Twenty-one Americans have won the Nobel Peace Prize. The first was President Theodore Roosevelt in 1906, and the last was Barack Obama in 2009. All but one of the American laureates received the prize for efforts that had an international focus.
Martin Luther King Jr., who won the prize in 1964, was the anomaly.
The reason for his winning the coveted prize was — and remains — a shameful paradox for the United States. The United States props itself up as the global paragon of democracy, human rights, religious freedom and individual dignity. The United States even chastises other nations, taking some to war for not sharing its values.
King won the prize for leading the movement that showed the world that too many white Americans were shameless racists and hypocrites who denied an entire group of citizens, African-Americans, the democratic rights that whites took for granted for themselves in their daily lives.
The United States was shown to be as much a land of the marginalized and disenfranchised as it was a land of the free. The ideals enshrined in the nation’s honored documents, such as the Declaration of Independence and the Constitution, were shown to be for the benefit and protection of white people.
During his Nobel acceptance speech in Oslo, Norway, King described the essence of the civil rights movement and the reason for his being awarded the prize.
"I accept the Nobel Prize for Peace at a moment when 22 million Negroes of the United States of America are engaged in a creative battle to end the long night of racial injustice. I accept this award on behalf of a civil rights movement which is moving with determination and a majestic scorn for risk and danger to establish a reign of freedom and a rule of justice.
"I am mindful that only yesterday in Birmingham, Alabama, our children, crying out for brotherhood, were answered with fire hoses, snarling dogs and even death. I am mindful that only yesterday in Philadelphia, Mississippi, young people seeking to secure the right to vote were brutalized and murdered. And only yesterday more than 40 houses of worship in the state of Mississippi alone were bombed or burned because they offered a sanctuary to those who would not accept segregation. I am mindful that debilitating and grinding poverty afflicts my people and chains them to the lowest rung of the economic ladder."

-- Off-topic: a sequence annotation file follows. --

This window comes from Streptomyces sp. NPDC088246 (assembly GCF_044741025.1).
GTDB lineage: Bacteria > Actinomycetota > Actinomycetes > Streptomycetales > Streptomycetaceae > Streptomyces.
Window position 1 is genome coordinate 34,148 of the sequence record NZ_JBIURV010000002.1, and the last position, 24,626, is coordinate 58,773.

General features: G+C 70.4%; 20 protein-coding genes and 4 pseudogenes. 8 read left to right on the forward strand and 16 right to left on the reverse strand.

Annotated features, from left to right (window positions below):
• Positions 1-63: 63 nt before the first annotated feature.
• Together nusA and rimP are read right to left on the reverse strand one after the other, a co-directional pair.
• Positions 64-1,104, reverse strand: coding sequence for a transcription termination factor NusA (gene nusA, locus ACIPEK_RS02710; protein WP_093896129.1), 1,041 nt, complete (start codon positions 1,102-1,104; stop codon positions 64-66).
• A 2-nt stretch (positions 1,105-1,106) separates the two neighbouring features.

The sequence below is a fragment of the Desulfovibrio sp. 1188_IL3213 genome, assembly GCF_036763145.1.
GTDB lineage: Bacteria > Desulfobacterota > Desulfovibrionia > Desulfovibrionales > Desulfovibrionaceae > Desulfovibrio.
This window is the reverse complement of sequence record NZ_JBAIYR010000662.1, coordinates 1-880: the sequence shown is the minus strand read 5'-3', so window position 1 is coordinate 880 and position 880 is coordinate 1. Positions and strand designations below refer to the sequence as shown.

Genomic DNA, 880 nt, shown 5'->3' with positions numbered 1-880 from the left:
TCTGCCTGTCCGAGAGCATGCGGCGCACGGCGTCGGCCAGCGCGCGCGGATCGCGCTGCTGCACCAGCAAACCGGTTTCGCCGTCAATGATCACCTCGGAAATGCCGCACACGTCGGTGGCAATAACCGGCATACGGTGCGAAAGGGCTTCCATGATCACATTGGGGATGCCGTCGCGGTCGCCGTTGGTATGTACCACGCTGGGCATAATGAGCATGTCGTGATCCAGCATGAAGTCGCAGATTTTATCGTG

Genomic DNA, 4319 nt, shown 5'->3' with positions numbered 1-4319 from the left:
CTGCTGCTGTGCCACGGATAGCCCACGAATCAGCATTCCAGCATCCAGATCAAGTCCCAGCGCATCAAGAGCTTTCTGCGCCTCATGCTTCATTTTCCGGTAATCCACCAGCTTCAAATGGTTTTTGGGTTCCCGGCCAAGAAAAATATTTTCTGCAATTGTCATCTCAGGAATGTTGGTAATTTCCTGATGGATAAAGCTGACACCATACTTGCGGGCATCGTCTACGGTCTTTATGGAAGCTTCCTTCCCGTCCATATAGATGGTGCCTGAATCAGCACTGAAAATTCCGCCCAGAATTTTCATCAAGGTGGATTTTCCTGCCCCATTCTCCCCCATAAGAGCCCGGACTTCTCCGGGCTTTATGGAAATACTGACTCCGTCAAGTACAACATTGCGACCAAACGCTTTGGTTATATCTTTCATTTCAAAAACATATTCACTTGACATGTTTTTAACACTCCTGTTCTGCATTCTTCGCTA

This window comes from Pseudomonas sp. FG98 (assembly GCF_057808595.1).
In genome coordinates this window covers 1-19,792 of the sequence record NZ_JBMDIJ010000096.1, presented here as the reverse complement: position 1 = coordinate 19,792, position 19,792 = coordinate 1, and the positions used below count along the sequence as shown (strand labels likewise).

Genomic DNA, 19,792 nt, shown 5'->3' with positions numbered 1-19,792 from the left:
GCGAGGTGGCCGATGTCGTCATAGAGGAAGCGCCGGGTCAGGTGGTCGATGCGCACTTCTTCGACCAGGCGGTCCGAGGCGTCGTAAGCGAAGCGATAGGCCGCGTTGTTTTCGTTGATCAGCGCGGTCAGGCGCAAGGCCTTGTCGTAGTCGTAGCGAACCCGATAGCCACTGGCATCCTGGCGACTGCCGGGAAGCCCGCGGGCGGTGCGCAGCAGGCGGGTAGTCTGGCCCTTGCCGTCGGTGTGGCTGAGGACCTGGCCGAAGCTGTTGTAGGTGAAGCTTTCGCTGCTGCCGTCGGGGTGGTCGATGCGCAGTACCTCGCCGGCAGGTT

A white gunman killed him in Memphis a half century ago Wednesday. On the 50th anniversary of his assassination, King and all he stood for remain as relevant as ever with the ascendancy of Republicans and the election of Donald Trump as president.
"Post-racial" dreams of equality that preceded and briefly followed the election of Barack Obama as the nation’s first black president have evaporated. The hopes of blacks have come full circle, back to the acute reality that America is a land of intractable structural injustices.
Voting rights were high on King’s agenda. He was present on May 26, 1965, when President Lyndon Johnson signed the Voting Rights Act into law. Today, with the rise of the GOP, attacks on voting rights have returned in full bloom.
Several states in many parts of the country passed measures making it harder for residents — particularly black people, the elderly, students and people with disabilities — to exercise their right to vote.
Although old practices such as poll taxes and literacy tests are gone, their replacements are equally draconian. They include purges of voter rolls, cuts to early voting, voter ID requirements and flawed rules for restoring ex-felons’ right to vote. The intent of these measures is clear: to suppress voting.
King also championed economic justice. The Economic Policy Institute, a nonprofit, nonpartisan think tank, found that last year the wage gap between blacks and whites was the worst it had been in nearly 40 years. The main reason for the gap had little to do with access to education, differences in work experience or where someone resided. EPI scholars found "discrimination … and growing earnings inequality in general" to be the major factors involved.